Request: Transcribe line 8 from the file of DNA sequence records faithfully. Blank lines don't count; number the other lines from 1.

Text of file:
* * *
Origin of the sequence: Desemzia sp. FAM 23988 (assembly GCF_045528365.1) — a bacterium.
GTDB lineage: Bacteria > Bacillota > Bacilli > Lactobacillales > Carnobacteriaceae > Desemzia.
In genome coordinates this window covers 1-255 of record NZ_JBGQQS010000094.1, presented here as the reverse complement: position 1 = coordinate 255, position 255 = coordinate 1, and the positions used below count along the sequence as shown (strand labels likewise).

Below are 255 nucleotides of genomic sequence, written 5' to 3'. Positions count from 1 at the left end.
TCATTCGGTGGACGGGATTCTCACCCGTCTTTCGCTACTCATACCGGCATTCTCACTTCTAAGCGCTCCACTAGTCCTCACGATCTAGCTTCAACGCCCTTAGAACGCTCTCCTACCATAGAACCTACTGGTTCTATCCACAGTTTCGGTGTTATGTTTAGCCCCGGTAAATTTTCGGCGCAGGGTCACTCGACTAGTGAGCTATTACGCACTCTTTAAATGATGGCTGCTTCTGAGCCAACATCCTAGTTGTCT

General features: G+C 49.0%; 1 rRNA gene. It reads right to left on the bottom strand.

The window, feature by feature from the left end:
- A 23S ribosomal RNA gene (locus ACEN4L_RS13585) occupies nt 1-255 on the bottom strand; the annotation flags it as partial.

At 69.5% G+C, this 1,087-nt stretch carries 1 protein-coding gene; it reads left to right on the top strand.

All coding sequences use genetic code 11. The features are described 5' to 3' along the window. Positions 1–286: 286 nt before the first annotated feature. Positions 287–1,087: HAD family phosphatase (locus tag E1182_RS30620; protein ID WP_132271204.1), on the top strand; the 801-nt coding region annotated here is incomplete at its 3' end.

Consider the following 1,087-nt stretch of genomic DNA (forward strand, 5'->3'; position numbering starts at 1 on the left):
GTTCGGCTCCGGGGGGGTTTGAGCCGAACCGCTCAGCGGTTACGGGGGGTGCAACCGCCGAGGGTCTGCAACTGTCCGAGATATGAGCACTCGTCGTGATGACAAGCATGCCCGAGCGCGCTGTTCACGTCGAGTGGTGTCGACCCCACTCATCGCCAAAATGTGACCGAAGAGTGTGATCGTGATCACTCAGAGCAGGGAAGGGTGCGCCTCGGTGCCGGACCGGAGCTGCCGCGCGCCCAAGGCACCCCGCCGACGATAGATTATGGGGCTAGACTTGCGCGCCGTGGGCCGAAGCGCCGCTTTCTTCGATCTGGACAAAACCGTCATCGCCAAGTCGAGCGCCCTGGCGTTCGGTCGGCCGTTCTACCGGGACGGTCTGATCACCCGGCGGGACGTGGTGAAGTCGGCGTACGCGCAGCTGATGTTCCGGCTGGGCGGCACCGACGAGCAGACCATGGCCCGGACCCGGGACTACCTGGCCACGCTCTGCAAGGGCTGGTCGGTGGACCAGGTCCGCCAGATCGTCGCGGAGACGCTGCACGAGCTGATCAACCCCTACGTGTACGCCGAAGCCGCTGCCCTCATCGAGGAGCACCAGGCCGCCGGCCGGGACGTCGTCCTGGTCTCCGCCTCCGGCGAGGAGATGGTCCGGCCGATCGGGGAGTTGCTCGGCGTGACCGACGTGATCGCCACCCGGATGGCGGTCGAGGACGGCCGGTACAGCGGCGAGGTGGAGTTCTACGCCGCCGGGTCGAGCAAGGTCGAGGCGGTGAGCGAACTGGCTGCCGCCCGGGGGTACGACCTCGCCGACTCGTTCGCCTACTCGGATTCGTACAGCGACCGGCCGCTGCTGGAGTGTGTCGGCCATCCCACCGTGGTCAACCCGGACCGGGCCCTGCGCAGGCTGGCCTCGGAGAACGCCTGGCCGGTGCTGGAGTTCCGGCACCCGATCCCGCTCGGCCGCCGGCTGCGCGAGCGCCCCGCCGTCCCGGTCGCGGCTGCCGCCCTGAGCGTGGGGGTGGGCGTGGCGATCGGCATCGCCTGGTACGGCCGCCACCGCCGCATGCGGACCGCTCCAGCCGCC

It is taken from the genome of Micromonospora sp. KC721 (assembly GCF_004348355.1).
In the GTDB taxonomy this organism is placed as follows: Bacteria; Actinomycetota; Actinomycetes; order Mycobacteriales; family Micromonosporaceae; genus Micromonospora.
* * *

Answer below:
- A 23S ribosomal RNA gene (locus ACEN4L_RS13585) occupies nt 1-255 on the bottom strand; the annotation flags it as partial.